07 Aug Off-Season Training for Soccer Part 1: We Don’t Mess Around.
There are two types of people in this world: those who hustle all summer and can enjoy a week at the beach before pre-season, and those who are lazy all summer and who must endure a one-week cram of training before pre-season.
So. Which one are you?
Athlete #1 who put in consistent, hard work for several months, and is now sipping Kool-Aid on the beach a few days before tryouts with a smile on their face?
Or Athlete #2 who put in no work, now is scrambling to train, with a worried look on their face and knot in their stomach with nerves and anxiety?
If you fall under the category of Athlete #1, congratulations. You nailed this off-season.
And if you’re Athlete #2, I fear for your health and readiness for this Fall soccer season. You messed up.
I mean not to scare you or anything, but it’s true. The kids who didn’t put in the work, or who thought going to Planet Fitness and bopping around from machine-to-machine, then trotting on the treadmill would do the job, you’re late to the party.
You see, when it comes to off-season training, it’s serious. For one, it must be a process that is long-term, with a nice cushion of two month’s time or more, periodized with an adaptation and strength and power phase, and then a nice, de-load phase to cap off the grind.
Adding on, one time a week during this time span will not suffice. At minimum, kids must be strength, power, maximal speed, and speed endurance training 2-4x a week for a few months to feel like beasts.
Think of off-season training like watering a flower: it must be done a few times a week in order for it to blossom into it’s most beautiful, resilient self.
Don’t argue with nature.
Athletes must be watered over time, no doubt.
I always find it hilarious when parents reach out to me for training one week before high school tryouts asking for a “week prep package program.”
My response: I can’t help. Oh, and go to church and pray.
And while I could sell a week-prep package and make a quick buck, I don’t. This instant gratification, overnight fix mindset is one I don’t vibe with well, and it is so incredibly out of alignment with my training philosophy.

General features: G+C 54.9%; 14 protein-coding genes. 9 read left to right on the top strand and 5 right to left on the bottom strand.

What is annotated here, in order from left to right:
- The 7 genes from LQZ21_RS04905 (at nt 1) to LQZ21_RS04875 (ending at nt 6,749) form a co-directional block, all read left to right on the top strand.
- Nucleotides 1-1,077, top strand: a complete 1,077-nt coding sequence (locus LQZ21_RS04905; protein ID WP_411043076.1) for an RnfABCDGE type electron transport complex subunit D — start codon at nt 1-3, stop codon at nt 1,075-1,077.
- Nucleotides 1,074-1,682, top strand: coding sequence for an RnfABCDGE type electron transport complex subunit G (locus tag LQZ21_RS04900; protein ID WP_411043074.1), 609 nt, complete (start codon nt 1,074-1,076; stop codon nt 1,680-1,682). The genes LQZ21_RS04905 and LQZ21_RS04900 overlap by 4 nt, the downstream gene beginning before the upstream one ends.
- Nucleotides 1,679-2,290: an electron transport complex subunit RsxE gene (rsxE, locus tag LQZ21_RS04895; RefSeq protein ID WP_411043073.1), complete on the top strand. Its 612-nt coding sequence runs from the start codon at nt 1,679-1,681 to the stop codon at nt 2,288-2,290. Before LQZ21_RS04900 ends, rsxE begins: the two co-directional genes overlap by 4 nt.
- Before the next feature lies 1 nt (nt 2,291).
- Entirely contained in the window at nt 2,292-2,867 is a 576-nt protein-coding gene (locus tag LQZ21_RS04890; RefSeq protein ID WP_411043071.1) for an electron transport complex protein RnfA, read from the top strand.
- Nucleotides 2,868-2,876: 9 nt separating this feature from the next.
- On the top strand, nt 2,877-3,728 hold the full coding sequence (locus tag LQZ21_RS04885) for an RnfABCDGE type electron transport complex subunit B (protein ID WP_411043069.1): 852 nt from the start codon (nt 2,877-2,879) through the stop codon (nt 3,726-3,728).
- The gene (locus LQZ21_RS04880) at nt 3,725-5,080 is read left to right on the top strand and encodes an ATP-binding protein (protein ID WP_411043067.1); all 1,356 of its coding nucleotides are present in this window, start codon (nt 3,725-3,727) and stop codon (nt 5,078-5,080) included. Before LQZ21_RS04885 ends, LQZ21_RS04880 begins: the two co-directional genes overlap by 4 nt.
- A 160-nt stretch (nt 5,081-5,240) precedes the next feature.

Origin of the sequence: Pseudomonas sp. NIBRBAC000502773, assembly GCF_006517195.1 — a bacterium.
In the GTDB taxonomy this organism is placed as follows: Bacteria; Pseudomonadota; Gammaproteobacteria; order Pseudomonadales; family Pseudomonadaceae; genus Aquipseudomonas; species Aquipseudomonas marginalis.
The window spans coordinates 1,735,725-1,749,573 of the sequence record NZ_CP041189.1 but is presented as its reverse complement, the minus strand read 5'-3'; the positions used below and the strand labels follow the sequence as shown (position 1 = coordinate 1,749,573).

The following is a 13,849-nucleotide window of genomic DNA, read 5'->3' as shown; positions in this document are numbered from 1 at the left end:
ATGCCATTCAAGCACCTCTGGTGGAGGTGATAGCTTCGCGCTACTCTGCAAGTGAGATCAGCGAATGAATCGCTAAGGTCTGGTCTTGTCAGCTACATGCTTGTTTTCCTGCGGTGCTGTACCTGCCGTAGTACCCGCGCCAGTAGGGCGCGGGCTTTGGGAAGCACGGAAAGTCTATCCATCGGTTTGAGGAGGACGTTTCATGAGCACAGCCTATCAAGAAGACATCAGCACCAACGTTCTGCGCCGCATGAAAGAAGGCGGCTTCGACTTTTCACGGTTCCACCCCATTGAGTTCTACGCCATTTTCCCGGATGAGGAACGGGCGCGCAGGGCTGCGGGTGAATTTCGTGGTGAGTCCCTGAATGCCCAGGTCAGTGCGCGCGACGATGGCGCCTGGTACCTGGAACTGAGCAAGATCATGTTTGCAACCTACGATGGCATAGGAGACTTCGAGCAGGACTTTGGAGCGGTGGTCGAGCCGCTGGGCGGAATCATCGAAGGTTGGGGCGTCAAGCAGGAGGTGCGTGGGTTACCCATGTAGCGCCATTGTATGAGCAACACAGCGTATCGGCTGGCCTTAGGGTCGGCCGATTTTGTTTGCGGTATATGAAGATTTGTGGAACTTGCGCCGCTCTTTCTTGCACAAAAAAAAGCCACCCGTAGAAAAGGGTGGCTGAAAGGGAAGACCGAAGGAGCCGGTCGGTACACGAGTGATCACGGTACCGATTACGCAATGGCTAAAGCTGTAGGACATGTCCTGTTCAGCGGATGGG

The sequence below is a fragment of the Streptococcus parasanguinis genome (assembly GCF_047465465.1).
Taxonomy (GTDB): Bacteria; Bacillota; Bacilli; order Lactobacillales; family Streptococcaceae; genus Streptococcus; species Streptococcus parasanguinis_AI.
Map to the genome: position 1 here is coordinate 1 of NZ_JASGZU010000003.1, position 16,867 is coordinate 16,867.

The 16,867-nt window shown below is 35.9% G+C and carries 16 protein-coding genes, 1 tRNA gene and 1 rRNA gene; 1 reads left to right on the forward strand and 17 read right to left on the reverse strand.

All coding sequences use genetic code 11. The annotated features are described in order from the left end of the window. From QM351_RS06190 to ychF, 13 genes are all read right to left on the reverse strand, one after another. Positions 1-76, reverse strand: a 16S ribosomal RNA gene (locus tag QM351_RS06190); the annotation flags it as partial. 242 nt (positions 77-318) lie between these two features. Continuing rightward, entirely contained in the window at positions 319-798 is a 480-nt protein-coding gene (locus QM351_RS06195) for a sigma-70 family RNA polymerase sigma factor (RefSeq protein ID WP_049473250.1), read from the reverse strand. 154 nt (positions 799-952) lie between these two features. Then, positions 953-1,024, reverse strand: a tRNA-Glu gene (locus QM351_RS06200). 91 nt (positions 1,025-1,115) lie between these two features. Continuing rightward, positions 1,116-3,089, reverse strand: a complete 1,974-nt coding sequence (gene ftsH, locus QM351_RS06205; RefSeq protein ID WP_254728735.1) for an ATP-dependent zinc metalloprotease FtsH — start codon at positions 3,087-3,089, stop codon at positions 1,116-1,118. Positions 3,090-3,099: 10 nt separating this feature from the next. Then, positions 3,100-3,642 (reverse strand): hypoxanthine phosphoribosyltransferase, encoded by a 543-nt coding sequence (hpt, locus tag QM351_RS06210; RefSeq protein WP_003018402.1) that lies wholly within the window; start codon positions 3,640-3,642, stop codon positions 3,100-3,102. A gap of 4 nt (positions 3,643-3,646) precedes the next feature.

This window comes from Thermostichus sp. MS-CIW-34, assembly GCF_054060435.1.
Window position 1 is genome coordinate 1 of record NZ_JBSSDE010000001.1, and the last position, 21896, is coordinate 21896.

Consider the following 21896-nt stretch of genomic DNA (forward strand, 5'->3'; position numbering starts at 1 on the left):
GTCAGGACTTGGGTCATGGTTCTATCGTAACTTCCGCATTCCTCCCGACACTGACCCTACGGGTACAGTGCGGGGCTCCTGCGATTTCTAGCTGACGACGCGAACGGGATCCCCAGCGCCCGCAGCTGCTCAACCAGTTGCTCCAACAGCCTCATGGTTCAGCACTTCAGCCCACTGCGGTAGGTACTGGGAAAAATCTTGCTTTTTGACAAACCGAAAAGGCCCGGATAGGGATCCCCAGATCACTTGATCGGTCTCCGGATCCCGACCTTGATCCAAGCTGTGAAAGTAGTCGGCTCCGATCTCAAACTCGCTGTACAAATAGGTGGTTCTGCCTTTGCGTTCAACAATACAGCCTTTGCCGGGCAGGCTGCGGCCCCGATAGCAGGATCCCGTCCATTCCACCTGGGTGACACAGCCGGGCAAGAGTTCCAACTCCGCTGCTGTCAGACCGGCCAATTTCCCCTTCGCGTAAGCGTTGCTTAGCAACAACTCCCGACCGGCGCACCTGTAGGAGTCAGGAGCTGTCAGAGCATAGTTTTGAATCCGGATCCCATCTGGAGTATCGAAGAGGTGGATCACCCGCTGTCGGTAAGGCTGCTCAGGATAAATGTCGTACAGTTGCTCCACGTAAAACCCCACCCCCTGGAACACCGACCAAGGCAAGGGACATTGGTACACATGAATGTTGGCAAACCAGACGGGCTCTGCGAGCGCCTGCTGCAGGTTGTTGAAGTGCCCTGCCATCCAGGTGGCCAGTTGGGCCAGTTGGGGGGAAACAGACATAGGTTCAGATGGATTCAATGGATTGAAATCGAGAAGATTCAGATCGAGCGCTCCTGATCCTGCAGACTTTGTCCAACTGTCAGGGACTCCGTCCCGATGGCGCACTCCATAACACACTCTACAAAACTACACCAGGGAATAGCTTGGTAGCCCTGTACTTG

I would hope most coaches and parents agree with me here. Player development is a process that we continue to work on until an athlete’s career comes to an end. But actually, consistency in anything is paramount if you want your kids to succeed in the real world with careers, too.
I’m making too much sense.
Anyway, off-season is no joke. We don’t mess around out here. And looking back on the work all of these athletes put in, I’m inspired. Indeed, it is my favorite time of year to coach, and I will write a Part 2 to this piece with my good friend and soccer performance coach, Dave Gleason.
We will go in depth on what we did this summer, from strength, to speed, to speed endurance, to programming no long distance runs, yet still improving our athletes’ 1-mile and 2-mile times. ;-O
Stay tuned because it’s going to be a banger. I’m not biased or anything. Also, the whole “no long distant running thing” will be discussed in further detail and put into context. You’ll see. Just think critically until then, and don’t jump to conclusions. ;-O
So before I go, with Fall soccer season around the corner, what category do you fall under? Athlete #1 or #2?
Let’s hope you’re Athlete #1 and you’re sitting pretty and enjoying your de-load week right now.
You deserve it.
For more programming with specific sets and reps, get The Total Youth Soccer Fitness Program.